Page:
The Heart of Hope
For over fifty years, the Hope Center of Denver, Colorado, has provided early education and meals to special-needs and at-risk children, largely from minority communities. The story of the Hope Center and its Nature Explore Classroom inspired this 2015 blog post. Yet it deserves another; for its heart.
Hope recently hosted two back-to-back Nature Explore workshops by Julie Rose: “Using Your Outdoor Classroom,” and “Heart-Centered Teaching.” Early in the day, Mrs. Gerie Grimes, Hope’s President and CEO, showed us all an astonishing artifact recently discovered in Hope’s outdoor classroom. Found atop a pile of tree cookies, it was first brought to Mrs. Grimes by the children who discovered it. Maybe she knew something about it, they thought. She didn’t. Neither did the teachers. It was placed on display in the lobby, in hopes that one of the parents or other regular visitors would solve the mystery of its appearance. No luck.
To this day, the person who placed the artifact atop the tree cookies remains unidentified. Yet everyone knows that it had originally lived in the outdoor classroom, and had been removed without permission.
Some of the possible reasons for its placement in the outdoor classroom (re-placement, to be more accurate) are not mysterious. Mrs. Grimes has worked at the Hope Center for forty years, and has been its chief executive for the past ten. For decades, she has maintained deep connections with Denver’s minority community, primarily the African-American population. A force for minority rights and positive social change, she is widely known and admired. The respect and gratitude she garners for her work might be one clue as to why the artifact ended up in her outdoor classroom. But there are more.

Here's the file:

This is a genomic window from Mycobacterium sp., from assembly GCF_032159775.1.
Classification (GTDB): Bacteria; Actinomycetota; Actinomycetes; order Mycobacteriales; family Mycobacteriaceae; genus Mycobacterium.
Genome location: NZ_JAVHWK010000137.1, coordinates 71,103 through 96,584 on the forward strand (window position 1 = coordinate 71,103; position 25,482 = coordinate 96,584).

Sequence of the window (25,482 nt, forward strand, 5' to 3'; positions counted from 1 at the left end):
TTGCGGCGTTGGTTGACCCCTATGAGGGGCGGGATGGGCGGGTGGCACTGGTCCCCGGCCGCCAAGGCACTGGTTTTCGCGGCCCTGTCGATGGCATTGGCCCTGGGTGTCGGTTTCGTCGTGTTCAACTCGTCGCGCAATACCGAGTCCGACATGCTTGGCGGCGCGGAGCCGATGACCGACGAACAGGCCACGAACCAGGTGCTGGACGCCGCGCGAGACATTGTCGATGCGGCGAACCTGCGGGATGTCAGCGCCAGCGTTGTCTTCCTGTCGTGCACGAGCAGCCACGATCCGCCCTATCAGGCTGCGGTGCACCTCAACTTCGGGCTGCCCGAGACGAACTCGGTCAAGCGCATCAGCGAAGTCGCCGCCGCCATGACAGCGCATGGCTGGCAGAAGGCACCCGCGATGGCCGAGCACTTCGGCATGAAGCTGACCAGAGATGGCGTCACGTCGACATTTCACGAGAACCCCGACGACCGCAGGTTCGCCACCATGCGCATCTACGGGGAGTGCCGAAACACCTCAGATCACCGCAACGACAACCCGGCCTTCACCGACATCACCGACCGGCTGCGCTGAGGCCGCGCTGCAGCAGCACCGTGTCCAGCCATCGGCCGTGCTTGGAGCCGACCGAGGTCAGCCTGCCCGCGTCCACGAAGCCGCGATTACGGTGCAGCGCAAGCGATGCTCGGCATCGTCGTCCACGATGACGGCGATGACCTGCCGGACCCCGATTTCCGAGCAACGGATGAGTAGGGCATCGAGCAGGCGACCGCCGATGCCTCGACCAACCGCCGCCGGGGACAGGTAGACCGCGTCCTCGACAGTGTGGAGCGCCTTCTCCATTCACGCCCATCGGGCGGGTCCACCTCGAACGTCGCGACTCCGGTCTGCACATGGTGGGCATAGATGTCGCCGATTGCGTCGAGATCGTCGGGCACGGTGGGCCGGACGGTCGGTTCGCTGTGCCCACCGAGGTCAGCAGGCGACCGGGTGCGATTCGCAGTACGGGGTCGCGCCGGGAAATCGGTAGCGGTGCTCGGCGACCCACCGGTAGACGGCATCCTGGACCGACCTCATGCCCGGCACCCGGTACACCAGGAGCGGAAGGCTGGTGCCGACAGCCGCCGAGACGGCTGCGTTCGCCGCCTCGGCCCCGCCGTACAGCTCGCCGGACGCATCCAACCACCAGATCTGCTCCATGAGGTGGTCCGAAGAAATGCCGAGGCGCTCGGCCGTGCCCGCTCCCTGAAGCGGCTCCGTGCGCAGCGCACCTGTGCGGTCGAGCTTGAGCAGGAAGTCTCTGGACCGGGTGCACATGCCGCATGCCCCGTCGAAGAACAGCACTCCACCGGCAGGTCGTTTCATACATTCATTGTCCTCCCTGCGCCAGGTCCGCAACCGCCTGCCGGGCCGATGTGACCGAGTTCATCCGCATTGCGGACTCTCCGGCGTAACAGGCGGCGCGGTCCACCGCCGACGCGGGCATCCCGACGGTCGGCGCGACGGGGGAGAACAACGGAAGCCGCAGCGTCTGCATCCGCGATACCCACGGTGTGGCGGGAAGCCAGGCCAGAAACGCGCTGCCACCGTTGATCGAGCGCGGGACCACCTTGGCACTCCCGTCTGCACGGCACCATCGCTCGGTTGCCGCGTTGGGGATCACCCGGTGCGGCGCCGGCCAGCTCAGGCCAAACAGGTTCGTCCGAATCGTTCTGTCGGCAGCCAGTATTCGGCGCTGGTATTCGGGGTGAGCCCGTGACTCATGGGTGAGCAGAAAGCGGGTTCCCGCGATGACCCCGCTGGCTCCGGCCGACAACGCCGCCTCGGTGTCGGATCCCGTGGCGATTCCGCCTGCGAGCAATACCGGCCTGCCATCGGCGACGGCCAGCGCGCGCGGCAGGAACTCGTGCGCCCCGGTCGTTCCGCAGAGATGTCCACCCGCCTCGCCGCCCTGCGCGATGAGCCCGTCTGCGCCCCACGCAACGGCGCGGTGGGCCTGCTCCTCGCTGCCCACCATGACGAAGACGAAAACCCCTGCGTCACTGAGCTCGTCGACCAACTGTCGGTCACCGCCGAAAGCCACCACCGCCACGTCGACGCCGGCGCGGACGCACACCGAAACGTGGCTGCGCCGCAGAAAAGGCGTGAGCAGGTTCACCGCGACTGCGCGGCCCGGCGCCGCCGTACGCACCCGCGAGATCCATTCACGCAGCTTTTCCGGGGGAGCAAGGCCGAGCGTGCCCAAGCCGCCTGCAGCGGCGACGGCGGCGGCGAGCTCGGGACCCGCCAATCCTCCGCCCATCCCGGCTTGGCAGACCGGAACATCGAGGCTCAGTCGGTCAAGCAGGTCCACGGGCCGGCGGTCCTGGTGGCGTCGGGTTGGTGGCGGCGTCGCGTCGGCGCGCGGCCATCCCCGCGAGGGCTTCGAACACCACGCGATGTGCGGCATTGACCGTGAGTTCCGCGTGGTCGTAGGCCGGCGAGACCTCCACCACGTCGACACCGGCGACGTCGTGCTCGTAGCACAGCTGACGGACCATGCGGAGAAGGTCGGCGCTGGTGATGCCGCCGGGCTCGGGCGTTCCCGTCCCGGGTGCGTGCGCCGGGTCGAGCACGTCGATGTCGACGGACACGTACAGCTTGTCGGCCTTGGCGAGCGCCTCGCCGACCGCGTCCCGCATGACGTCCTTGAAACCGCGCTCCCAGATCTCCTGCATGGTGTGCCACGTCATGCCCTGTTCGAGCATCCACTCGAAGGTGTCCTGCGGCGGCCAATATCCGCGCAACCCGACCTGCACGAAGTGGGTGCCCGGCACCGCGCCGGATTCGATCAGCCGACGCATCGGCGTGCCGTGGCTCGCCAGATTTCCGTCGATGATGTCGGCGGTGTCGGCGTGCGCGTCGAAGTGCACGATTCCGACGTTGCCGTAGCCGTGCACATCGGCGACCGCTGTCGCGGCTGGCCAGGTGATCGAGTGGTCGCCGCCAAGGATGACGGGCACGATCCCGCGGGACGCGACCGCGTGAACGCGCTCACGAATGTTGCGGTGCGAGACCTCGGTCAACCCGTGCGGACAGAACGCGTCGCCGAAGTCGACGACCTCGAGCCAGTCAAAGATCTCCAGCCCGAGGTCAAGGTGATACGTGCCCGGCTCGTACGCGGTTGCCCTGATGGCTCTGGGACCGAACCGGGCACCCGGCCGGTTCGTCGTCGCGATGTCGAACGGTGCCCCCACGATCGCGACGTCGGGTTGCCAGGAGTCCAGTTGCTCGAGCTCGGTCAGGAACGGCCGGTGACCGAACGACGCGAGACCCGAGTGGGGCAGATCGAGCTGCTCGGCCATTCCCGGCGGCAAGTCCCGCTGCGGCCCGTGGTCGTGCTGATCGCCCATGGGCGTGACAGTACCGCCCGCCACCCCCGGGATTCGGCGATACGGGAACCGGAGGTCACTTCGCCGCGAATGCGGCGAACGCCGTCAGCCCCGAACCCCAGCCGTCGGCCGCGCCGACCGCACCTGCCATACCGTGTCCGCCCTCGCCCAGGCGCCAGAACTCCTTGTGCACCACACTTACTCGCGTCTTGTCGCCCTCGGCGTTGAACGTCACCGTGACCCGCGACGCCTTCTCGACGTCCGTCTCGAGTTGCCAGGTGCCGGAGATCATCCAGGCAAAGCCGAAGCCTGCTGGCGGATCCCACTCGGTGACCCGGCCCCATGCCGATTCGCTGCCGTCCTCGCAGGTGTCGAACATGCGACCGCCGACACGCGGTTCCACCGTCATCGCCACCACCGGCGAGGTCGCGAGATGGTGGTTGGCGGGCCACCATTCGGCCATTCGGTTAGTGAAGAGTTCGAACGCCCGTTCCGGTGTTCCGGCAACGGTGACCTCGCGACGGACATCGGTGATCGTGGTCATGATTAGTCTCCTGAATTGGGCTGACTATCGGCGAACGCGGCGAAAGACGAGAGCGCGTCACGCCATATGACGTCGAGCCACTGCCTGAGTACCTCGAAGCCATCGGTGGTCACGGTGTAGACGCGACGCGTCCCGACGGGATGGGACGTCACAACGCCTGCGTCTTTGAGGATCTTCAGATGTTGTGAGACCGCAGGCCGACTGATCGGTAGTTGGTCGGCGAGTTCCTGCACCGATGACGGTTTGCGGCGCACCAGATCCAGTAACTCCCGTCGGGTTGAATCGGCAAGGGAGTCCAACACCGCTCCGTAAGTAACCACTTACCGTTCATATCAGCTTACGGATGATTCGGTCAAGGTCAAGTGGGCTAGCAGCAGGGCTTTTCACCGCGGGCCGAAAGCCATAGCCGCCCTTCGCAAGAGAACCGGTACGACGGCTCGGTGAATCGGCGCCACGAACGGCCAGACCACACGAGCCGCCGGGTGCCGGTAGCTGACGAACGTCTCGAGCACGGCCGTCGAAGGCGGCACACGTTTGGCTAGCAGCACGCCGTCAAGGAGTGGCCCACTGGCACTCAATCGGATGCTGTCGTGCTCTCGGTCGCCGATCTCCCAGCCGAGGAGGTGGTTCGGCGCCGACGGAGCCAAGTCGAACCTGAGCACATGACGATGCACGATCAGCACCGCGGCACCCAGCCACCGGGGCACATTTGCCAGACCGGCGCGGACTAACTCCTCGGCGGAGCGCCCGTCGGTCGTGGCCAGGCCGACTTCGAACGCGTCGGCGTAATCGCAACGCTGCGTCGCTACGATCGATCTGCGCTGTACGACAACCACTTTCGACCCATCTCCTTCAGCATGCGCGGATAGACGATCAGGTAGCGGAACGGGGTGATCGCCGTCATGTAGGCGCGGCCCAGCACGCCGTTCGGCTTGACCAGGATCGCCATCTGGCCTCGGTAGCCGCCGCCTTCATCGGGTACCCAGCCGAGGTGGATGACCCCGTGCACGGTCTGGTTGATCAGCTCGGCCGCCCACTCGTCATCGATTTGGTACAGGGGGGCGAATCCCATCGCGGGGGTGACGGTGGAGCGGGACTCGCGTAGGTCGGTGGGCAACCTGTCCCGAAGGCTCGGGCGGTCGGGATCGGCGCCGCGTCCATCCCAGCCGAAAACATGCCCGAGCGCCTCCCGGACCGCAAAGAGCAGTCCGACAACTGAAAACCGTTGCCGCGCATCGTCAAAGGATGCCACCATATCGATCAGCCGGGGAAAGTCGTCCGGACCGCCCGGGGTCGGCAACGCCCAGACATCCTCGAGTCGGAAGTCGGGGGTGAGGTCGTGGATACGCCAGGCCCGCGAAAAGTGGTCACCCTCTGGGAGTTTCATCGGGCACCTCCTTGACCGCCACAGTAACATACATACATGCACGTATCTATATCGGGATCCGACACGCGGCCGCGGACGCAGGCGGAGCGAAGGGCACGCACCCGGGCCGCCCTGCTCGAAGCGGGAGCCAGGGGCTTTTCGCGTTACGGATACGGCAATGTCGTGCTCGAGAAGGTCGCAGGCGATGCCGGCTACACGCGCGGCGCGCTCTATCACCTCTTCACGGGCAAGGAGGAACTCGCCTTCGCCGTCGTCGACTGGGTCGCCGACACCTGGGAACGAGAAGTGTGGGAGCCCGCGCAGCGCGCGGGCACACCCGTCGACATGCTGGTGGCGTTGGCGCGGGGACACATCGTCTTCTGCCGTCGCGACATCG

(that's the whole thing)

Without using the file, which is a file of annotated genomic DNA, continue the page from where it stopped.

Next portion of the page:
From the outdoor classroom’s inception, Mrs. Grimes intended it to be a community resource, open to the public on evenings and weekends when the school’s children aren’t using it. Few inner city outdoor classrooms are left unlocked 24/7. I’m sure that many counseled Mrs. Grimes to lock it when not in use. Yet locking this wonderful family resource would have gone against the community goodwill, built on trust, for which Mrs. Grimes and the Hope Center are known. That this space is always open isn’t as much a clue as to how the artifact got there, but it does speak to the means and opportunity of the person who first removed it, then brought it back.
Actual misuse of the classroom has been rare. A few early, minor acts of teenage vandalism were addressed directly by Mrs. Grimes. They stopped. The surrounding community, largely residential, cares too much for the Hope Center’s great work to tolerate this behavior. But still, the original removal of the artifact, had anyone seen it, would have been considered a theft.
Yes, it had been stolen from the classroom. Under the circumstances, its disappearance, which went unnoticed at the time, was more accurately a premeditated act of borrowing.
And once the artifact had been removed from the Nature Explore Classroom, it was altered before its return. I’m sure everyone would agree that the person who removed, altered and replaced the artifact would be forgiven, even celebrated. If only the culprit were known.
The artifact is a broken tree cookie. This tree cookie is a perfect fit with the “Heart-Centered Teaching” workshop we were attending.
Please scroll down to see it. I think you’ll agree.